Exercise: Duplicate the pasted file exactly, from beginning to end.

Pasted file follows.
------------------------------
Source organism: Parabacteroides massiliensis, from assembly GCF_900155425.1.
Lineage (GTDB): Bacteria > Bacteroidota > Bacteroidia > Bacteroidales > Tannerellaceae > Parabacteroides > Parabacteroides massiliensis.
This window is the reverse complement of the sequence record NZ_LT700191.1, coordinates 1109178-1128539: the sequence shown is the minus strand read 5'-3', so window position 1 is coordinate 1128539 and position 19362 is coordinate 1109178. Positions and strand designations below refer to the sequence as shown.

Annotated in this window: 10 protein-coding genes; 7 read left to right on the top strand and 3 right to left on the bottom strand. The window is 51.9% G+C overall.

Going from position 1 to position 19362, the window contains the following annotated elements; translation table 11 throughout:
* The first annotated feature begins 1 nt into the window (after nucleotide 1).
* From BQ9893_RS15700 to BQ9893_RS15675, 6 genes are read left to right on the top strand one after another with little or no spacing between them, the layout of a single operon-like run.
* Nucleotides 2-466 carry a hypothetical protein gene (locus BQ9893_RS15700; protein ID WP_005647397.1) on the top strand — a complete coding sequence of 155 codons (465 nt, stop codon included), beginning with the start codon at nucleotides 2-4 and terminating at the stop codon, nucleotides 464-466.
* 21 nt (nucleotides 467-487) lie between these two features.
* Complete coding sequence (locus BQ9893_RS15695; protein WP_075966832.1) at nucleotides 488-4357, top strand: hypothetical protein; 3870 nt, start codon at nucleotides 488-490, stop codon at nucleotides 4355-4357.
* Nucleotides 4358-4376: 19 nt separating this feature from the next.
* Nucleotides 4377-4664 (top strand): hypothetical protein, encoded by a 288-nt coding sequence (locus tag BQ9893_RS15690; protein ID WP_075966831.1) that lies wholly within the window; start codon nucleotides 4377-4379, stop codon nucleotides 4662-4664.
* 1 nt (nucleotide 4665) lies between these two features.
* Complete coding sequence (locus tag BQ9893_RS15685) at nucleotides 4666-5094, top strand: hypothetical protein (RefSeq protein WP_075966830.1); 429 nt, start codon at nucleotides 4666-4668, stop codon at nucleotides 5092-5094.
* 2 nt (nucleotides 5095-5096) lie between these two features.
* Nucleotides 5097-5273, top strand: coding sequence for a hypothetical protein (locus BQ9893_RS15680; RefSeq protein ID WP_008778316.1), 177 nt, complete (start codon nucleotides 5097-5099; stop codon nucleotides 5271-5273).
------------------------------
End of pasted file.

Source organism: Parabacteroides massiliensis, from assembly GCF_900155425.1.
Lineage (GTDB): Bacteria > Bacteroidota > Bacteroidia > Bacteroidales > Tannerellaceae > Parabacteroides > Parabacteroides massiliensis.
This window is the reverse complement of the sequence record NZ_LT700191.1, coordinates 1109178-1128539: the sequence shown is the minus strand read 5'-3', so window position 1 is coordinate 1128539 and position 19362 is coordinate 1109178. Positions and strand designations below refer to the sequence as shown.

Annotated in this window: 10 protein-coding genes; 7 read left to right on the top strand and 3 right to left on the bottom strand. The window is 51.9% G+C overall.

Going from position 1 to position 19362, the window contains the following annotated elements; translation table 11 throughout:
* The first annotated feature begins 1 nt into the window (after nucleotide 1).
* From BQ9893_RS15700 to BQ9893_RS15675, 6 genes are read left to right on the top strand one after another with little or no spacing between them, the layout of a single operon-like run.
* Nucleotides 2-466 carry a hypothetical protein gene (locus BQ9893_RS15700; protein ID WP_005647397.1) on the top strand — a complete coding sequence of 155 codons (465 nt, stop codon included), beginning with the start codon at nucleotides 2-4 and terminating at the stop codon, nucleotides 464-466.
* 21 nt (nucleotides 467-487) lie between these two features.
* Complete coding sequence (locus BQ9893_RS15695; protein WP_075966832.1) at nucleotides 488-4357, top strand: hypothetical protein; 3870 nt, start codon at nucleotides 488-490, stop codon at nucleotides 4355-4357.
* Nucleotides 4358-4376: 19 nt separating this feature from the next.
* Nucleotides 4377-4664 (top strand): hypothetical protein, encoded by a 288-nt coding sequence (locus tag BQ9893_RS15690; protein ID WP_075966831.1) that lies wholly within the window; start codon nucleotides 4377-4379, stop codon nucleotides 4662-4664.
* 1 nt (nucleotide 4665) lies between these two features.
* Complete coding sequence (locus tag BQ9893_RS15685) at nucleotides 4666-5094, top strand: hypothetical protein (RefSeq protein WP_075966830.1); 429 nt, start codon at nucleotides 4666-4668, stop codon at nucleotides 5092-5094.
* 2 nt (nucleotides 5095-5096) lie between these two features.
* Nucleotides 5097-5273, top strand: coding sequence for a hypothetical protein (locus BQ9893_RS15680; RefSeq protein ID WP_008778316.1), 177 nt, complete (start codon nucleotides 5097-5099; stop codon nucleotides 5271-5273).